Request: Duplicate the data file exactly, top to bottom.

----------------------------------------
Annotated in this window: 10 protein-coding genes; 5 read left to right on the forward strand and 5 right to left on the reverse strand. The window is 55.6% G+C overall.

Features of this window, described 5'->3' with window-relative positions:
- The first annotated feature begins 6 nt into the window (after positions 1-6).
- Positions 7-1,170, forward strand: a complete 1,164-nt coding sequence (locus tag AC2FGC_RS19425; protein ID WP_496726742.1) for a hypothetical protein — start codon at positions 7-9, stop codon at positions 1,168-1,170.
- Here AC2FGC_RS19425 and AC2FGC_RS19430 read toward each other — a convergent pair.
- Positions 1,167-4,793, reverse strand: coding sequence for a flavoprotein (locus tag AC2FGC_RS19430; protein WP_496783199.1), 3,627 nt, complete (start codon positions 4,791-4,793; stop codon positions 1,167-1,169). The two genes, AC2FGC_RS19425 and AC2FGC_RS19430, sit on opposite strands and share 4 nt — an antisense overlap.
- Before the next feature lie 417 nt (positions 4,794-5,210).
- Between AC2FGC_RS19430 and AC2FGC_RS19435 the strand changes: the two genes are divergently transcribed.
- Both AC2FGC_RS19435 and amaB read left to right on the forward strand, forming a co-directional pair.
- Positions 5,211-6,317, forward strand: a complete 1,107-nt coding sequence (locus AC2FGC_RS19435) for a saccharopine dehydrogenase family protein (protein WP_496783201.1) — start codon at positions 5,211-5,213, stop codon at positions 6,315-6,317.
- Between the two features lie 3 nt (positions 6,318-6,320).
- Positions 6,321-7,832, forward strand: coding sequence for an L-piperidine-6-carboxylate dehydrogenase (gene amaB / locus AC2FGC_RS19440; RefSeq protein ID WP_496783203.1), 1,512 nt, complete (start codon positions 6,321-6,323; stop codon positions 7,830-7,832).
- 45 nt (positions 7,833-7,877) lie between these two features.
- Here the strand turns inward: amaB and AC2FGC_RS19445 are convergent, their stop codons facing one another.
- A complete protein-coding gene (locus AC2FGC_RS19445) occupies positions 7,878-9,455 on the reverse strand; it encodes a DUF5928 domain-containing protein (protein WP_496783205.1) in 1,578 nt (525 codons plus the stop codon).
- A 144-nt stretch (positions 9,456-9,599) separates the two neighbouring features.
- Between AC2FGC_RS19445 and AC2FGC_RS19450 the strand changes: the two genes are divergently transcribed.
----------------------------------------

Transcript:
Annotated in this window: 10 protein-coding genes; 5 read left to right on the forward strand and 5 right to left on the reverse strand. The window is 55.6% G+C overall.

Features of this window, described 5'->3' with window-relative positions:
- The first annotated feature begins 6 nt into the window (after positions 1-6).
- Positions 7-1,170, forward strand: a complete 1,164-nt coding sequence (locus tag AC2FGC_RS19425; protein ID WP_496726742.1) for a hypothetical protein — start codon at positions 7-9, stop codon at positions 1,168-1,170.
- Here AC2FGC_RS19425 and AC2FGC_RS19430 read toward each other — a convergent pair.
- Positions 1,167-4,793, reverse strand: coding sequence for a flavoprotein (locus tag AC2FGC_RS19430; protein WP_496783199.1), 3,627 nt, complete (start codon positions 4,791-4,793; stop codon positions 1,167-1,169). The two genes, AC2FGC_RS19425 and AC2FGC_RS19430, sit on opposite strands and share 4 nt — an antisense overlap.
- Before the next feature lie 417 nt (positions 4,794-5,210).
- Between AC2FGC_RS19430 and AC2FGC_RS19435 the strand changes: the two genes are divergently transcribed.
- Both AC2FGC_RS19435 and amaB read left to right on the forward strand, forming a co-directional pair.
- Positions 5,211-6,317, forward strand: a complete 1,107-nt coding sequence (locus AC2FGC_RS19435) for a saccharopine dehydrogenase family protein (protein WP_496783201.1) — start codon at positions 5,211-5,213, stop codon at positions 6,315-6,317.
- Between the two features lie 3 nt (positions 6,318-6,320).
- Positions 6,321-7,832, forward strand: coding sequence for an L-piperidine-6-carboxylate dehydrogenase (gene amaB / locus AC2FGC_RS19440; RefSeq protein ID WP_496783203.1), 1,512 nt, complete (start codon positions 6,321-6,323; stop codon positions 7,830-7,832).
- 45 nt (positions 7,833-7,877) lie between these two features.
- Here the strand turns inward: amaB and AC2FGC_RS19445 are convergent, their stop codons facing one another.
- A complete protein-coding gene (locus AC2FGC_RS19445) occupies positions 7,878-9,455 on the reverse strand; it encodes a DUF5928 domain-containing protein (protein WP_496783205.1) in 1,578 nt (525 codons plus the stop codon).
- A 144-nt stretch (positions 9,456-9,599) separates the two neighbouring features.
- Between AC2FGC_RS19445 and AC2FGC_RS19450 the strand changes: the two genes are divergently transcribed.